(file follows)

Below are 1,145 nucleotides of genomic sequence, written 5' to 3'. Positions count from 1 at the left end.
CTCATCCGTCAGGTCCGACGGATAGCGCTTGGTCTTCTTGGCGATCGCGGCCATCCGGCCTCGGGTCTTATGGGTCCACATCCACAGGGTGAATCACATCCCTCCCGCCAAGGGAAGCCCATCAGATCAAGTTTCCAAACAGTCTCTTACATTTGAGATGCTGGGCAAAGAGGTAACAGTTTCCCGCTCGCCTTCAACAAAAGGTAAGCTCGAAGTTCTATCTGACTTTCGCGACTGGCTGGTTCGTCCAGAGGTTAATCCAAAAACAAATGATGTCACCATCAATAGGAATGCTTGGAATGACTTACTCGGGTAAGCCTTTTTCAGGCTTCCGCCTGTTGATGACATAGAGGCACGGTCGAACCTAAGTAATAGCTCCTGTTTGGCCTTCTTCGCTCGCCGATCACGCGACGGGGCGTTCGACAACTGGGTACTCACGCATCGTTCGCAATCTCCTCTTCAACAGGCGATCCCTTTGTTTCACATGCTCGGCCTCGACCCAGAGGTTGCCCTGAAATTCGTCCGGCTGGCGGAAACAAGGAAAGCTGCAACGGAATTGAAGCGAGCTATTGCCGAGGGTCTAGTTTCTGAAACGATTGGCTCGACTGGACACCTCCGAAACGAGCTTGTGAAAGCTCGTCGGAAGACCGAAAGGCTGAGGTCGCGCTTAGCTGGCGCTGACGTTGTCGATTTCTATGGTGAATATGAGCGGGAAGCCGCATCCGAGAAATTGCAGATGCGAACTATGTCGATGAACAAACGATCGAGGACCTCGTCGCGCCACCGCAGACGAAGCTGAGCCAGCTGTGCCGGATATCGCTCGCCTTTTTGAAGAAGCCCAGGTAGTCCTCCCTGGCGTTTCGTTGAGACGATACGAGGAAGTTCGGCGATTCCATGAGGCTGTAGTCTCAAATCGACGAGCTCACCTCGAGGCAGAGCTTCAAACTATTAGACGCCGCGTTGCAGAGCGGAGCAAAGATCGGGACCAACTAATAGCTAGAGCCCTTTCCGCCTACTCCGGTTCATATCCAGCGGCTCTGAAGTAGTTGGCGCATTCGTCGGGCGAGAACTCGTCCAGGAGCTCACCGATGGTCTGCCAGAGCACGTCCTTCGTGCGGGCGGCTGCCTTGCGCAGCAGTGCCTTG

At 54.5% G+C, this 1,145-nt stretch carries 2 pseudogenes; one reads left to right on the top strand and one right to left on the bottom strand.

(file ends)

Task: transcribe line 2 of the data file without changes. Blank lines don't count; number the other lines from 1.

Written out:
CTCATCCGTCAGGTCCGACGGATAGCGCTTGGTCTTCTTGGCGATCGCGGCCATCCGGCCTCGGGTCTTATGGGTCCACATCCACAGGGTGAATCACATCCCTCCCGCCAAGGGAAGCCCATCAGATCAAGTTTCCAAACAGTCTCTTACATTTGAGATGCTGGGCAAAGAGGTAACAGTTTCCCGCTCGCCTTCAACAAAAGGTAAGCTCGAAGTTCTATCTGACTTTCGCGACTGGCTGGTTCGTCCAGAGGTTAATCCAAAAACAAATGATGTCACCATCAATAGGAATGCTTGGAATGACTTACTCGGGTAAGCCTTTTTCAGGCTTCCGCCTGTTGATGACATAGAGGCACGGTCGAACCTAAGTAATAGCTCCTGTTTGGCCTTCTTCGCTCGCCGATCACGCGACGGGGCGTTCGACAACTGGGTACTCACGCATCGTTCGCAATCTCCTCTTCAACAGGCGATCCCTTTGTTTCACATGCTCGGCCTCGACCCAGAGGTTGCCCTGAAATTCGTCCGGCTGGCGGAAACAAGGAAAGCTGCAACGGAATTGAAGCGAGCTATTGCCGAGGGTCTAGTTTCTGAAACGATTGGCTCGACTGGACACCTCCGAAACGAGCTTGTGAAAGCTCGTCGGAAGACCGAAAGGCTGAGGTCGCGCTTAGCTGGCGCTGACGTTGTCGATTTCTATGGTGAATATGAGCGGGAAGCCGCATCCGAGAAATTGCAGATGCGAACTATGTCGATGAACAAACGATCGAGGACCTCGTCGCGCCACCGCAGACGAAGCTGAGCCAGCTGTGCCGGATATCGCTCGCCTTTTTGAAGAAGCCCAGGTAGTCCTCCCTGGCGTTTCGTTGAGACGATACGAGGAAGTTCGGCGATTCCATGAGGCTGTAGTCTCAAATCGACGAGCTCACCTCGAGGCAGAGCTTCAAACTATTAGACGCCGCGTTGCAGAGCGGAGCAAAGATCGGGACCAACTAATAGCTAGAGCCCTTTCCGCCTACTCCGGTTCATATCCAGCGGCTCTGAAGTAGTTGGCGCATTCGTCGGGCGAGAACTCGTCCAGGAGCTCACCGATGGTCTGCCAGAGCACGTCCTTCGTGCGGGCGGCTGCCTTGCGCAGCAGTGCCTTG